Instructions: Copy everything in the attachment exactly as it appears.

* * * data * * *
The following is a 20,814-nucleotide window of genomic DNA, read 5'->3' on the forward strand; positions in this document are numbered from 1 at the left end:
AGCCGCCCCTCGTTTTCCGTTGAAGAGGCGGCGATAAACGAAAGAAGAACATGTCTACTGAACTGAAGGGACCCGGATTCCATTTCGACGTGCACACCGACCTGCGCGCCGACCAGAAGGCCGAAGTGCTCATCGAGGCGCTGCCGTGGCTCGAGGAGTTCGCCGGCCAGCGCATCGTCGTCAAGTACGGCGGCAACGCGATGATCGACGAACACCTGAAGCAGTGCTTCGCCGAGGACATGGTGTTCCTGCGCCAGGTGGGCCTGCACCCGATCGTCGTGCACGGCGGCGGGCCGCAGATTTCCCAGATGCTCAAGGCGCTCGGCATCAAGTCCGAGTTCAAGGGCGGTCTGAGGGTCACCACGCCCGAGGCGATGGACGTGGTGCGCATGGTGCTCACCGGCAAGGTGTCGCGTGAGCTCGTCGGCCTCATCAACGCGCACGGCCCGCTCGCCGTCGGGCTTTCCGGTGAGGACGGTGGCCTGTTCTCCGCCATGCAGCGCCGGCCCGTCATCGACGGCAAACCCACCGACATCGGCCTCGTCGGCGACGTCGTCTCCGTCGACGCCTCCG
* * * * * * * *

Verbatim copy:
The following is a 20,814-nucleotide window of genomic DNA, read 5'->3' on the forward strand; positions in this document are numbered from 1 at the left end:
AGCCGCCCCTCGTTTTCCGTTGAAGAGGCGGCGATAAACGAAAGAAGAACATGTCTACTGAACTGAAGGGACCCGGATTCCATTTCGACGTGCACACCGACCTGCGCGCCGACCAGAAGGCCGAAGTGCTCATCGAGGCGCTGCCGTGGCTCGAGGAGTTCGCCGGCCAGCGCATCGTCGTCAAGTACGGCGGCAACGCGATGATCGACGAACACCTGAAGCAGTGCTTCGCCGAGGACATGGTGTTCCTGCGCCAGGTGGGCCTGCACCCGATCGTCGTGCACGGCGGCGGGCCGCAGATTTCCCAGATGCTCAAGGCGCTCGGCATCAAGTCCGAGTTCAAGGGCGGTCTGAGGGTCACCACGCCCGAGGCGATGGACGTGGTGCGCATGGTGCTCACCGGCAAGGTGTCGCGTGAGCTCGTCGGCCTCATCAACGCGCACGGCCCGCTCGCCGTCGGGCTTTCCGGTGAGGACGGTGGCCTGTTCTCCGCCATGCAGCGCCGGCCCGTCATCGACGGCAAACCCACCGACATCGGCCTCGTCGGCGACGTCGTCTCCGTCGACGCCTCCG